Researchers have found that schizophrenia, which while not found in any other species, has existed right from the times of early man. So why would an ailment so debilitating and disadvantageous to an individual’s chances of survival or reproductive success persist throughout human evolutionary history?
According to a new study, this is because schizophrenia isn’t just about human intelligence. It is connected with the very thing that makes us human. The study, conducted by researchers from Mount Sinai in the US and published in Molecular Biology and Evolution, found that schizophrenia is directly linked with the exact genes that make us human.
The researchers studied human accelerated regions (HARs) in human DNA. HARs are signposts in the genome structure that have been conserved over the entirety of mammalian evolution. They exist in all mammals, but have experienced faster mutation rates and are thus different in humans. In a way, they are what make our species different from other mammals.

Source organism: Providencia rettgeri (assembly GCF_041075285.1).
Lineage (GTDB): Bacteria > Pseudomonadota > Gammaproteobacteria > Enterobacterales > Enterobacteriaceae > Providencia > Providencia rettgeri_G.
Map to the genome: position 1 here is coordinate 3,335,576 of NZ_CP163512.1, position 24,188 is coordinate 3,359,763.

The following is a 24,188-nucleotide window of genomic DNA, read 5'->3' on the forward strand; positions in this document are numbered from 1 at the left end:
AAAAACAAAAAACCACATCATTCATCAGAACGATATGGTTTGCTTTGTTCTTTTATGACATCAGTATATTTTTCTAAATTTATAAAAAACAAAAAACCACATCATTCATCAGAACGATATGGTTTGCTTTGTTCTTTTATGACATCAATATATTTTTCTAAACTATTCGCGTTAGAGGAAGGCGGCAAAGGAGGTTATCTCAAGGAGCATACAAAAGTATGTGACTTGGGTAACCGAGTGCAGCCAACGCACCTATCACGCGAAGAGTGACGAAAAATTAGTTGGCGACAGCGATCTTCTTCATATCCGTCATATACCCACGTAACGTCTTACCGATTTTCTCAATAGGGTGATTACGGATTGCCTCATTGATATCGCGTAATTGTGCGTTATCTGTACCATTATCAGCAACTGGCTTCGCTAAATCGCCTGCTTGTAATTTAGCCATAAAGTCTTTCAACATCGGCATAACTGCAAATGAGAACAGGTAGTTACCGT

Utilising a recently completed study on schizophrenia, which included 36,989 schizophrenia cases and 113,075 others as a control group, the researchers tried to identify patterns between the location of HARs and the recently-identified schizophrenia gene loci. They found that the schizophrenic loci were most strongly associated in regions near HARs. These HAR-associated schizophrenic loci were found to be under stronger evolutionary pressure when compared with other schizophrenic loci. It was also discovered that the areas of the greatest correlation between the two were involved in important functions, like controlling the expression of the neurotransmitter GABA, brain development, synaptic formations, adhesion and signalling molecules.
According to the researchers, this means that the genes that are crucial for human existence, intelligence and survival abilities are closely linked to those found causing schizophrenia. They argue that schizophrenia continues to exist in humans because natural selection is choosing genes that are crucial for our existence.